So much Rich Harden. So much for Nick Swisher. And so much for the big, bad Angels. Nice, isn’t it, that there were more than a couple of A’s-related items going on in the opening round of the baseball playoffs. Here’s my take on them:
The release is on the A’s Web site. Starting pitcher Joe Blanton goes to the Philadelphia Phillies for three prospects that casual fans have barely heard of, if at all. Two of them, second baseman Adrian Cardenas and outfielder Matt Spencer have not played above Single-A. Oufielder Matt Spencer just reached Double-A.
In other words, this is a deal for 2010, one that will supplement the deals that already have been made for 2009. Not an easy time to be an A’s fan, to be sure, but the A’s charted this course over the winter, so if anybody is shocked about this, they don’t know this team.
I understand the annoyance felt by A’s fans. It seems that as soon as a player gets good enough for fans to latch onto, he’s dealt. But I honestly don’t think it’s that the A’s don’t want to win. In fact, I know that’s not the case. General manager Billy Beane is as competitive a guy as I’ve ever met in my life; you don’t get to where he is in life without that streak and he would not stay in a place where winning is not the ultimate goal.
But one other thing about Beane is that he’s a realist. And what is happening here is that he has determined that the A’s as presently constructed are unlikely to do special things. Therefore, the emphasis is on trading guys at their peak value. If the A’s had a young, dynamic lineup that was scoring five runs a game, I guarantee Dan Haren would still be here, and so would Blanton.
I asked assistant general manager David Forst on the conference call what he would say to the fans, and to paraphrase him, he essentially said that A’s management is “not immune” to the feelings of their fan base, but that the desire is to build a team that’s really good for a really long time. That was the thinking back in 1999 when the A’s made some trades to add to a foundation that eventually made four straight playoff appearances.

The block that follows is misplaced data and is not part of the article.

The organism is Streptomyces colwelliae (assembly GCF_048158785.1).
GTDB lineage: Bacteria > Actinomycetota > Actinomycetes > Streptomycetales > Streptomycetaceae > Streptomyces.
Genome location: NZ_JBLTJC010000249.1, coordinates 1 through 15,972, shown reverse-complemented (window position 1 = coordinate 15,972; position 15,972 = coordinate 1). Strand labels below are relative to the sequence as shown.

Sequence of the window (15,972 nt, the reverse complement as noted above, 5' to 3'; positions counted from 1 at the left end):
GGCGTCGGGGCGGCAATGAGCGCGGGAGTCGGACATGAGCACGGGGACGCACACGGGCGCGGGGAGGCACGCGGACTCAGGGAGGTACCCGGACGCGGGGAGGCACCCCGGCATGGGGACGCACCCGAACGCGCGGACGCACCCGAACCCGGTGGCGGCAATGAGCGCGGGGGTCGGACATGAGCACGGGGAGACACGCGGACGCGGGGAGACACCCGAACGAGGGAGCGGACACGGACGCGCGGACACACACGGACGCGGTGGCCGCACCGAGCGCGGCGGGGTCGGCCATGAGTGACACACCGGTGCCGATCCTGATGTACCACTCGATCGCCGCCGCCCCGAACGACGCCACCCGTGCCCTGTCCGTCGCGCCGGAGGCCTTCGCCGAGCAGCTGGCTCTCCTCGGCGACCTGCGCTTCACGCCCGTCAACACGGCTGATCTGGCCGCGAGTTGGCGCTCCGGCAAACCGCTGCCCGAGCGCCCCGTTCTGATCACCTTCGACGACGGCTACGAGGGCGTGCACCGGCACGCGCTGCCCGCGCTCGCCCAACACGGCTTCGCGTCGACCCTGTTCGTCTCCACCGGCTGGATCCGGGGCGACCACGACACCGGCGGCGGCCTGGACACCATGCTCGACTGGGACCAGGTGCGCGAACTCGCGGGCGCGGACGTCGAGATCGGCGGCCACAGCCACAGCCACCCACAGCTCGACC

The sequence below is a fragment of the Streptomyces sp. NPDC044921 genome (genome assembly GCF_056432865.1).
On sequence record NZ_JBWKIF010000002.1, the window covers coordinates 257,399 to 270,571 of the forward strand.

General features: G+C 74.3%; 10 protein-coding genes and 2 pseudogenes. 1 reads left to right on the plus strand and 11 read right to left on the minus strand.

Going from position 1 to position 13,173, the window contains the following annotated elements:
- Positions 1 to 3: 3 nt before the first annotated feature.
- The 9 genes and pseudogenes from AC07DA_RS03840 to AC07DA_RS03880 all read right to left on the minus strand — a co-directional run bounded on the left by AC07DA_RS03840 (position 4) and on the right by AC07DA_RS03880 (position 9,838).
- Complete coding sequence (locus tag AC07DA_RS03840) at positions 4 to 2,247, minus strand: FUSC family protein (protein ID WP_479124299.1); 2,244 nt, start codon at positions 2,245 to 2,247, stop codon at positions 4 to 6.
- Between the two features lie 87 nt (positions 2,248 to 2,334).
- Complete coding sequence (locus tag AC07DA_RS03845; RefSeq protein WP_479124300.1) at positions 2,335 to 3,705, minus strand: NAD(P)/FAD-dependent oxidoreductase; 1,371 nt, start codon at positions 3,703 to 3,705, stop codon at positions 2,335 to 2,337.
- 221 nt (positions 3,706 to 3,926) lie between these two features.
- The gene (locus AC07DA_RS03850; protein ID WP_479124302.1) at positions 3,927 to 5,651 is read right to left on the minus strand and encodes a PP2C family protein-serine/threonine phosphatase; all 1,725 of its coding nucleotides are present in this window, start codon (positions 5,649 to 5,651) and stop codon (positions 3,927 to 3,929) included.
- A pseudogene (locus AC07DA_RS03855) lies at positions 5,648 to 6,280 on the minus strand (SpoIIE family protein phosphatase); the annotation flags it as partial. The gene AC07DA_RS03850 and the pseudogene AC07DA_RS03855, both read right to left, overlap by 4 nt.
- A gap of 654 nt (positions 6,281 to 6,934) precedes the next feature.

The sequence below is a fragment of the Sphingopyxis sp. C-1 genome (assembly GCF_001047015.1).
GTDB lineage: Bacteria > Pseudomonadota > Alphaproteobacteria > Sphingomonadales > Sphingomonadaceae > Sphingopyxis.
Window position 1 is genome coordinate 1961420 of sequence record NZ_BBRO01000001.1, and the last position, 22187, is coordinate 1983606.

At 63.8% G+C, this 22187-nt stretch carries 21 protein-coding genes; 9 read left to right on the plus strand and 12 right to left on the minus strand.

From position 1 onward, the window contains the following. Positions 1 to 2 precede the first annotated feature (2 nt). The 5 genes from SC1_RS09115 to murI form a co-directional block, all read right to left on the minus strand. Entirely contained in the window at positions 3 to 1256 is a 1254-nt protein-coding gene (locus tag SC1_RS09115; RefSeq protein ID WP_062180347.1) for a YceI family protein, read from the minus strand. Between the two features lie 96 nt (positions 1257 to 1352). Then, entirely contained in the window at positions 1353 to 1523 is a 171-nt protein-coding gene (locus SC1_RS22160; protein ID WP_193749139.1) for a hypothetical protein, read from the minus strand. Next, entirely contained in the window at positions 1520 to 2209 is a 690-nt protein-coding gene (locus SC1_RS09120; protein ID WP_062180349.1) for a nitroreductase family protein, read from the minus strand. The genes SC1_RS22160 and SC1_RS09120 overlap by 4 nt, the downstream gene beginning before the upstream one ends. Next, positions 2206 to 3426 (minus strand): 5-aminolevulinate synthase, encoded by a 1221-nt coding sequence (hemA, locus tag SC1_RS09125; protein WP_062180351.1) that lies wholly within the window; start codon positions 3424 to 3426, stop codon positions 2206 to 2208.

Forst also said the A’s like the team they have now, one that should get a lift from the returns of Frank Thomas and Mike Sweeney from the disabled list by the end of the month. So don’t be shocked if the A’s go out and add somebody. But the bottom line is that the team they had was six back of the Angels in the American League West, and as Forst said, “we want to be the team being chased.”
Does it take faith to feel OK about what’s happening. Darn right it does. But Beane does not whiff on deals very often, and I like that the A’s are adding young hitters to the mix. The lineup they’ve trotted out recently could match the ol’ 1978 and ’79 A’s for sheer impotence, and there’s nobody in the minors that’s going to make that a lot better anytime soon. So the A’s need to add some offensive talent. Whether they’ve done that here, who knows, but I don’t blame them for taking a shot at it.
Tell me A’s fandom, what’s your reaction?
I’ll blog more later, but just glanced Buster Olney’s ESPN blog, and it appears Joe Blanton could be the next Athletic on the move. Phils are apparently interested. Anybody on the Phillies big-league roster that you guys would want in Oakland (besides, of course, Ryan Howard, Chase Utley and Jimmy Rollins, none of whom would be on the move)?
I’ll be back this afternoon with my thoughts on the second half.